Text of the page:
WestJet facing lower ticket sales amid threat of pilots' strike

WestJet is seeing softer bookings and lower profits as it faces a potential pilot's strike.

WestJet is making plans in case of strike action that could start as early as May 19

WestJet pilots lined up in front of the airline's head office on Tuesday. (Kyle Bakx/CBC)

As WestJet's pilots consider a strike vote, the airline's passengers are considering other options for travel.

WestJet's pilots, who are represented by the AirLine Pilots Association are negotiating their first contract, after forming a union one year ago. Negotiations for a new contract began in September and the lack of a contract resulted in a strike vote two weeks ago. That vote ends Thursday at 8 a.m. and the earliest pilots could strike is May 19.

As a result of the uncertainty, fewer people are booking flights.

"We've seen progressive, what we would call softness or a deterioration on bookings," said WestJet's chief executive, Ed Sims. "And clearly and understandably, we're seeing a degree of anxiety from our potential guests."

Sims said the airline is working on contingency plans to "maintain the best service we can for as many guests as we possibly can. I have almost a visceral reaction to the concept of 70,000 WestJet guests potentially being stranded, 740 flights being disrupted."

Shares tumble on Tuesday

Fewer bookings on the airline has led to lower earnings expectations as well, which didn't please Bay Street analysts. The airline is facing lower sales, while fuel costs are going up and it tries to launch a companion airline in Swoop. There are questions as to whether WestJet may break its streak of 50 consecutive profitable quarters.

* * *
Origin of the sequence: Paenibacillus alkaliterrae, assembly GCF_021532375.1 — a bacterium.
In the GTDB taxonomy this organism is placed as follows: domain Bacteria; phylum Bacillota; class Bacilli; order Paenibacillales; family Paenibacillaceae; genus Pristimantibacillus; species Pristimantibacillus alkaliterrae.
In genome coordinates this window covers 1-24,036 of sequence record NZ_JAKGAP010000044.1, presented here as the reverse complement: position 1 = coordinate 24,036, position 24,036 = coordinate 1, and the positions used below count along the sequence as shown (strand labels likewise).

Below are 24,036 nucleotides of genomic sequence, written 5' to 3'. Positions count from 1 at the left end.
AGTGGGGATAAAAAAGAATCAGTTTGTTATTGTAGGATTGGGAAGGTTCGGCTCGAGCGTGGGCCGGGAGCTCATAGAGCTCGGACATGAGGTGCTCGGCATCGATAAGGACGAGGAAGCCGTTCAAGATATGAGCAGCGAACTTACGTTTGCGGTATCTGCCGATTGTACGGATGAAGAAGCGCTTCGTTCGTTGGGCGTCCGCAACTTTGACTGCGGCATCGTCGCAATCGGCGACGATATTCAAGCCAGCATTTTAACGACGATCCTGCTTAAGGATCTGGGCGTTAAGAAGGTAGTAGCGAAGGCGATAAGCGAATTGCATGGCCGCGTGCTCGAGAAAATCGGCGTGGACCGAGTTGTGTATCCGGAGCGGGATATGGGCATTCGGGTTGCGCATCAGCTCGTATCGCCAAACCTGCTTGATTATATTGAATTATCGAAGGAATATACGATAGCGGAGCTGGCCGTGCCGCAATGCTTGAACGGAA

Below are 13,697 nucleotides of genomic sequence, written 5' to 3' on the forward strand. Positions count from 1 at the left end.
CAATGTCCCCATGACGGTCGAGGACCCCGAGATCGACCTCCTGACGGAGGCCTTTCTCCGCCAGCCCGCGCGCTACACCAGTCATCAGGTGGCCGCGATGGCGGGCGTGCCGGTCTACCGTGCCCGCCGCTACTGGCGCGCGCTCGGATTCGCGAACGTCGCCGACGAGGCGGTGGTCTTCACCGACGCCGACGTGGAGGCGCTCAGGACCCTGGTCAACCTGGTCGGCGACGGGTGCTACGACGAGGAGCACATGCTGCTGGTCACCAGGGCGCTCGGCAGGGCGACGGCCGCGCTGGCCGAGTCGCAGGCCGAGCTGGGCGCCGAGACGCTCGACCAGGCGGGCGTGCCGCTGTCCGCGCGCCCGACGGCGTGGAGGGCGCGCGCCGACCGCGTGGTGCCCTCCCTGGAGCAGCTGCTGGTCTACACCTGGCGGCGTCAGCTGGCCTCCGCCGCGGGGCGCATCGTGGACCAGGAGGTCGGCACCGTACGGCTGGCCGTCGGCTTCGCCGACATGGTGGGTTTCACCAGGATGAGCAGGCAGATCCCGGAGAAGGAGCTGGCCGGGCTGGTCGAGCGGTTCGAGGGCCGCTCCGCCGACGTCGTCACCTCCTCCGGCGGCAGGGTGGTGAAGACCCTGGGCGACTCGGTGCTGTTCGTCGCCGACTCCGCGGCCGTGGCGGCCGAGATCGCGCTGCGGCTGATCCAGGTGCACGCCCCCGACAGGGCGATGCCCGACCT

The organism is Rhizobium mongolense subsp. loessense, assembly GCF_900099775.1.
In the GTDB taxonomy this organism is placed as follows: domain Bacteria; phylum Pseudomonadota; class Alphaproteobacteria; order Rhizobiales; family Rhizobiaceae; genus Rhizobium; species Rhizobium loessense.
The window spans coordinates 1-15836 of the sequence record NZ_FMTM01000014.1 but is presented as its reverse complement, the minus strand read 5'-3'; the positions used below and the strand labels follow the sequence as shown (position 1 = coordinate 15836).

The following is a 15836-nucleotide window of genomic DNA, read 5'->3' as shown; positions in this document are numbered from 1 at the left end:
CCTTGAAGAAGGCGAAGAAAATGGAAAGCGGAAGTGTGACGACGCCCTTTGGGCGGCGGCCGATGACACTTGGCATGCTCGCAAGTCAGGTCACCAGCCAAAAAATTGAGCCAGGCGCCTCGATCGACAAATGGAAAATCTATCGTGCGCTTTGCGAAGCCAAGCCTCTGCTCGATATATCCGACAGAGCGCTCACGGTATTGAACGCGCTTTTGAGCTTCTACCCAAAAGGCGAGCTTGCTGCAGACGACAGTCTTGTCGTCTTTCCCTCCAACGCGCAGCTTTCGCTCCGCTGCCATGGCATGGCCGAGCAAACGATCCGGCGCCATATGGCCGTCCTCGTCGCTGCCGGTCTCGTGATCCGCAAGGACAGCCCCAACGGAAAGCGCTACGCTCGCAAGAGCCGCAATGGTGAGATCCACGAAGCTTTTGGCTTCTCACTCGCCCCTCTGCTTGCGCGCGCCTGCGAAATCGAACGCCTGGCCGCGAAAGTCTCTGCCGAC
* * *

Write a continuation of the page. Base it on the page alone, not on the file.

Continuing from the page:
WestJet's share value dropped nearly 10 per cent on Tuesday.

More than 150 pilots lined the entrance to WestJet's headquarters on Tuesday morning, in an informational picket during which they agitated for a contract and called on WestJet to not outsource their jobs to Swoop pilots.

WestJet is planning to get Swoop in the air on June 20. It's designed to be an ultra low-cost carrier, with low fares and also lower labour costs. To that end, Swoop has been looking outside of Canada for pilots.

For their part, WestJet's pilots want to pilot Swoop flights. That will cause costs on the new airline to be higher than WestJet had originally planned.

WestJet has a little more than a week to resolve those essential differences. The airline said Tuesday that in the case of job action, it would refund passengers whose travel plans are disrupted.